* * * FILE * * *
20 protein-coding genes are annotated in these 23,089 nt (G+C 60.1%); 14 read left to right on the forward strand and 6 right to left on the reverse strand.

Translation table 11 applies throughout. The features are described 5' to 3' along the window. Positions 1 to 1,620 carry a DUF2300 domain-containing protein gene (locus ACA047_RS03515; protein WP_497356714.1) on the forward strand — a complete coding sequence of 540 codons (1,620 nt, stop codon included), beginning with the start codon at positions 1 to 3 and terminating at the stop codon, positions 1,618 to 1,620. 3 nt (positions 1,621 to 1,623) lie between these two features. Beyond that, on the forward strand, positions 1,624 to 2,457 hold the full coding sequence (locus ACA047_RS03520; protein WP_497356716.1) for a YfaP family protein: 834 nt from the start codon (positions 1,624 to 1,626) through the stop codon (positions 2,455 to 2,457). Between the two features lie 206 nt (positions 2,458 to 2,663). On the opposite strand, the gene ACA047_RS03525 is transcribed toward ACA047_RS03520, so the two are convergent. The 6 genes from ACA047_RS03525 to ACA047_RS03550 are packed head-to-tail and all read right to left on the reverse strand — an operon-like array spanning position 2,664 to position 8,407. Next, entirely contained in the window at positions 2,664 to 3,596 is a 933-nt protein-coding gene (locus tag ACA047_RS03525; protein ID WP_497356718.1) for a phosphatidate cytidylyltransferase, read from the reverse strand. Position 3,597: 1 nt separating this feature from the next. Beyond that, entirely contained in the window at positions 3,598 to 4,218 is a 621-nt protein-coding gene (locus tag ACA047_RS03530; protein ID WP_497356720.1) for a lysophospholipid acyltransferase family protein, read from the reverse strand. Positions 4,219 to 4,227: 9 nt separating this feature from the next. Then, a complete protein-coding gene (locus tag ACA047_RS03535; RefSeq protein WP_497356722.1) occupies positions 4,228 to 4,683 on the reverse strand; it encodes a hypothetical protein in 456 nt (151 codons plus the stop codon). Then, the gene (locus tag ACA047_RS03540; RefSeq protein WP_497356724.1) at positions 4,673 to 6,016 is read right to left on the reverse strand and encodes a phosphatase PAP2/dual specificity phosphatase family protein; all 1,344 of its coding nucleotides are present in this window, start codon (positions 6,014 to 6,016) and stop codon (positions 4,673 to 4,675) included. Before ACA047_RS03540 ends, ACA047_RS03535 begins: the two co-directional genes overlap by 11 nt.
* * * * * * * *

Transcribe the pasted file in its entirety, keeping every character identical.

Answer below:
20 protein-coding genes are annotated in these 23,089 nt (G+C 60.1%); 14 read left to right on the forward strand and 6 right to left on the reverse strand.

Translation table 11 applies throughout. The features are described 5' to 3' along the window. Positions 1 to 1,620 carry a DUF2300 domain-containing protein gene (locus ACA047_RS03515; protein WP_497356714.1) on the forward strand — a complete coding sequence of 540 codons (1,620 nt, stop codon included), beginning with the start codon at positions 1 to 3 and terminating at the stop codon, positions 1,618 to 1,620. 3 nt (positions 1,621 to 1,623) lie between these two features. Beyond that, on the forward strand, positions 1,624 to 2,457 hold the full coding sequence (locus ACA047_RS03520; protein WP_497356716.1) for a YfaP family protein: 834 nt from the start codon (positions 1,624 to 1,626) through the stop codon (positions 2,455 to 2,457). Between the two features lie 206 nt (positions 2,458 to 2,663). On the opposite strand, the gene ACA047_RS03525 is transcribed toward ACA047_RS03520, so the two are convergent. The 6 genes from ACA047_RS03525 to ACA047_RS03550 are packed head-to-tail and all read right to left on the reverse strand — an operon-like array spanning position 2,664 to position 8,407. Next, entirely contained in the window at positions 2,664 to 3,596 is a 933-nt protein-coding gene (locus tag ACA047_RS03525; protein ID WP_497356718.1) for a phosphatidate cytidylyltransferase, read from the reverse strand. Position 3,597: 1 nt separating this feature from the next. Beyond that, entirely contained in the window at positions 3,598 to 4,218 is a 621-nt protein-coding gene (locus tag ACA047_RS03530; protein ID WP_497356720.1) for a lysophospholipid acyltransferase family protein, read from the reverse strand. Positions 4,219 to 4,227: 9 nt separating this feature from the next. Then, a complete protein-coding gene (locus tag ACA047_RS03535; RefSeq protein WP_497356722.1) occupies positions 4,228 to 4,683 on the reverse strand; it encodes a hypothetical protein in 456 nt (151 codons plus the stop codon). Then, the gene (locus tag ACA047_RS03540; RefSeq protein WP_497356724.1) at positions 4,673 to 6,016 is read right to left on the reverse strand and encodes a phosphatase PAP2/dual specificity phosphatase family protein; all 1,344 of its coding nucleotides are present in this window, start codon (positions 6,014 to 6,016) and stop codon (positions 4,673 to 4,675) included. Before ACA047_RS03540 ends, ACA047_RS03535 begins: the two co-directional genes overlap by 11 nt.